Cargo inspection mandate

In an unprecedented move the resolution requires the inspection of all cargo to and from North Korea and bars vessels suspected of carrying illegal goods to and from North Korean ports.

The new cargo inspection requirement closes a loophole that North Korea has been using to sail a bulk-container ship through, as it can be difficult to track ocean shipping and some countries refuse to uphold U.S. sanctions unless the targeted company has also broken local laws.

Most goods heading to North Korea do so by sea as they come through Southeast Asian transshipment hubs. Cargo lists are not publicly available, and inspections are generally conducted only when there is intelligence to suggest a breach of international sanctions.

In an annex to the resolution, the Security Council singles out Ocean Maritime Management by blacklisting the North Korean shipping company’s ships from any port.

The measure provides for a ban on exports of coal, iron and iron ore from North Korea, except if that revenue is used for "livelihood purposes" and not to fund Pyongyang's nuclear and ballistic missile programs.

It also ban sales of gold, titanium and rare earth minerals from North Korea and would prohibit the supply of aviation fuel including rocket fuel to the reclusive country.

Banking restrictions are tightened and governments would be required to ban flights of any plane suspected of carrying contraband destined for North Korea.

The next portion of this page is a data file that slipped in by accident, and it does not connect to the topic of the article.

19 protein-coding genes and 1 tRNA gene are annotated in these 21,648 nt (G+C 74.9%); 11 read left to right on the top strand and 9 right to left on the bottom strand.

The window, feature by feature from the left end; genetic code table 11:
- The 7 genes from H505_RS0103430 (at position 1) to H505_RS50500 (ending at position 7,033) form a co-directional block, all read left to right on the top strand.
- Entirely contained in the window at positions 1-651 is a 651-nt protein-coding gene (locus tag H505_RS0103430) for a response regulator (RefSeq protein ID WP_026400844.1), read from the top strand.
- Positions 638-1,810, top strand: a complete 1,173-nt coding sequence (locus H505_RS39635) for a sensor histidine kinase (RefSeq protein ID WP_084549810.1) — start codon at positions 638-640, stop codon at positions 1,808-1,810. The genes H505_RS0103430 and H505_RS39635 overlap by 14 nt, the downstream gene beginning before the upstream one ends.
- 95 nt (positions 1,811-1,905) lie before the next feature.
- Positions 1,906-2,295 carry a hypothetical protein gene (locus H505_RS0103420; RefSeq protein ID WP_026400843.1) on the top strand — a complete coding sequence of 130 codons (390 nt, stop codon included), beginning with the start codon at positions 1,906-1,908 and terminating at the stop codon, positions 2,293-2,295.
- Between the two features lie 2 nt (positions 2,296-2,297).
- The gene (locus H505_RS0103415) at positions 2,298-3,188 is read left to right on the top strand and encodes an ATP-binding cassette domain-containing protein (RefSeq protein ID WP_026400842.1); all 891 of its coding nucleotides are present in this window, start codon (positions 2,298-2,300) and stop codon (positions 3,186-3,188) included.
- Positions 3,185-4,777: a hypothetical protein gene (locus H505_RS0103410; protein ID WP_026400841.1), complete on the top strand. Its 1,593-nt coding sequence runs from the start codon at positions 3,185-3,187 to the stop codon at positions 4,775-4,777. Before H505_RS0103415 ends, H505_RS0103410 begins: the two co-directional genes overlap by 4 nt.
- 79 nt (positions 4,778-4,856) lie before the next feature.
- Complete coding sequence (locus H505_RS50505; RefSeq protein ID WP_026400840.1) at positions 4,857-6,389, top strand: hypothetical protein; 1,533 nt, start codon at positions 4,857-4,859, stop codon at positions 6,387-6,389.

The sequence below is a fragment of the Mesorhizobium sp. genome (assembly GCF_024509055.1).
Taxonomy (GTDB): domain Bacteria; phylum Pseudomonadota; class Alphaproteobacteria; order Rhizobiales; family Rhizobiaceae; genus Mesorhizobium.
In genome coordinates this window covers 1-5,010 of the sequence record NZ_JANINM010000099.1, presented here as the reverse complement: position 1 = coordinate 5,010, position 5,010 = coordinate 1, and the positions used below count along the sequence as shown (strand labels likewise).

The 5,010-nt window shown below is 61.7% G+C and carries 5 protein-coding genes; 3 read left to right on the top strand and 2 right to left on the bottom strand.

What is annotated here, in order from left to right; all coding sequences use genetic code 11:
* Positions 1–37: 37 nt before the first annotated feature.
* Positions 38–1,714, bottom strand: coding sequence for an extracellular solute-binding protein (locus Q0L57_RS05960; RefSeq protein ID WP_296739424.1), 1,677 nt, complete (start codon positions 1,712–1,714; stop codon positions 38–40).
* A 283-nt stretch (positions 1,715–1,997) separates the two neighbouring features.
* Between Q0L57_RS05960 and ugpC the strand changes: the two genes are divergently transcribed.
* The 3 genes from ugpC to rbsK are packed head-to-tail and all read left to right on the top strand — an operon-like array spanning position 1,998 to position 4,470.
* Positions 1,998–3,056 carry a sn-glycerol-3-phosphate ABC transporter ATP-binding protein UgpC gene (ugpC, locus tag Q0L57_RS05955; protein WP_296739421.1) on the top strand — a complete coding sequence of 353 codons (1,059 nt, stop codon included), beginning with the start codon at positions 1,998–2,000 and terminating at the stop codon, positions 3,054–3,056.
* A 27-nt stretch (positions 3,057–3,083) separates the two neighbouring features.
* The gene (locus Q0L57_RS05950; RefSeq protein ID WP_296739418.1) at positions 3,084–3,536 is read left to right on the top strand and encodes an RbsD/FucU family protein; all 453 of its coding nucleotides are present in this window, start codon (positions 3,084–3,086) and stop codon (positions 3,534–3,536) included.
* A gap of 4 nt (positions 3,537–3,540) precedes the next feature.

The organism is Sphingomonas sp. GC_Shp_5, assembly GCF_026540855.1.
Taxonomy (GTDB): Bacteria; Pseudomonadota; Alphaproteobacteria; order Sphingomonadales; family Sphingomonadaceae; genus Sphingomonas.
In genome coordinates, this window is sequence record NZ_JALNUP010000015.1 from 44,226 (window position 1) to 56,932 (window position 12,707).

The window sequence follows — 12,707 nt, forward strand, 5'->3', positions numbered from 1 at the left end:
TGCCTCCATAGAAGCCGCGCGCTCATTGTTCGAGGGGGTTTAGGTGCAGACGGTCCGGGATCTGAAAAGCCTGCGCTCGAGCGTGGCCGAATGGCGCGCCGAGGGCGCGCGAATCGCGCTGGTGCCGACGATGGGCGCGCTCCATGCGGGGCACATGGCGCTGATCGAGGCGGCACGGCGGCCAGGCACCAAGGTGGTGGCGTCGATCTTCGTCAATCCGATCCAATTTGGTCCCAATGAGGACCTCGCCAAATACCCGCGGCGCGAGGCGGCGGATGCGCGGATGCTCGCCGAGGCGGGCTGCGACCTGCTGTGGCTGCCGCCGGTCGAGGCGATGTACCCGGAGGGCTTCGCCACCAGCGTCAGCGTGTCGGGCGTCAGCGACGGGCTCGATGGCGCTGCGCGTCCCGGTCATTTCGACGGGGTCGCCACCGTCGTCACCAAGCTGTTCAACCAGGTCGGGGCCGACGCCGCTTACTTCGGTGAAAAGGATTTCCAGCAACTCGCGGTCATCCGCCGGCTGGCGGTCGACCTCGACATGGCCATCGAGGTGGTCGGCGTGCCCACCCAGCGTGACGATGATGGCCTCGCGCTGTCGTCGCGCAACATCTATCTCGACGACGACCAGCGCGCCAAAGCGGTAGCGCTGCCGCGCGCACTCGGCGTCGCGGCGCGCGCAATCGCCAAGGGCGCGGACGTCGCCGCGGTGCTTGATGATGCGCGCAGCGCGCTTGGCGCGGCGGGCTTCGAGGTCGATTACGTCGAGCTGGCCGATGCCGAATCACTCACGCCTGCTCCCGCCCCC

The resolution adds 16 individuals and 12 entities to the UN sanctions blacklist including North Korea's NADA space agency and its intelligence agency, the Reconnaissance General Bureau.

Even though the sanctions are the toughest levied, there are still questions about their ability to stop the North Korean nuclear program.

The resolution carries no effective sanctions preventing the booming trade across the relatively porous 870-mile border between North Korea and its biggest trading partner China. While trade between the two nations is a lifeline not only for the impoverished North Korean people, it is also a source of cash for Pyongyang. It also lacks a requirement to cut of oil exports to North Korea.

The resolutions also does nothing about the tens of thousands of North Korean workers in factories, construction sites and logging camps in China, Russia, Africa and the Middle East who send home $200 million to $300 million a year, most of which human rights groups contend ends up in the hands of North’s leader, Kim Jong-un.

An estimated 75 percent of North Korea’s foreign trade, including almost all of its oil imports, is with China, providing Beijing with unique economic leverage. The two-way trade amounted to $5.5 billion last year, according to figures from Chinese customs authorities.

While Beijing reportedly balked at trade sanctions that affect only its relationship with North Korea, the Chinese decision to negotiate a deal marks a change.

THAAD questions

That doesn’t mean that Beijing doesn’t have concerns as the Chinese envoy Liu Jieyi expressed his country’s concern over the possible deployment of the U.S.-made THAAD anti-missile system.

Deployment of the THAAD “will seriously undermine the effort of the international community to see the political solution to the question of the Korean peninsula,” he said.

While there has been much debate over the sanctions, Liu Jieyi cautioned that the vote was unlikely to end North Korea’s program.

“Sanctions are not an end in themselves,” he said. “Today’s resolution should be a new starting point and a paving stone for a political settlement of the nuclear issue on the Korean peninsula.”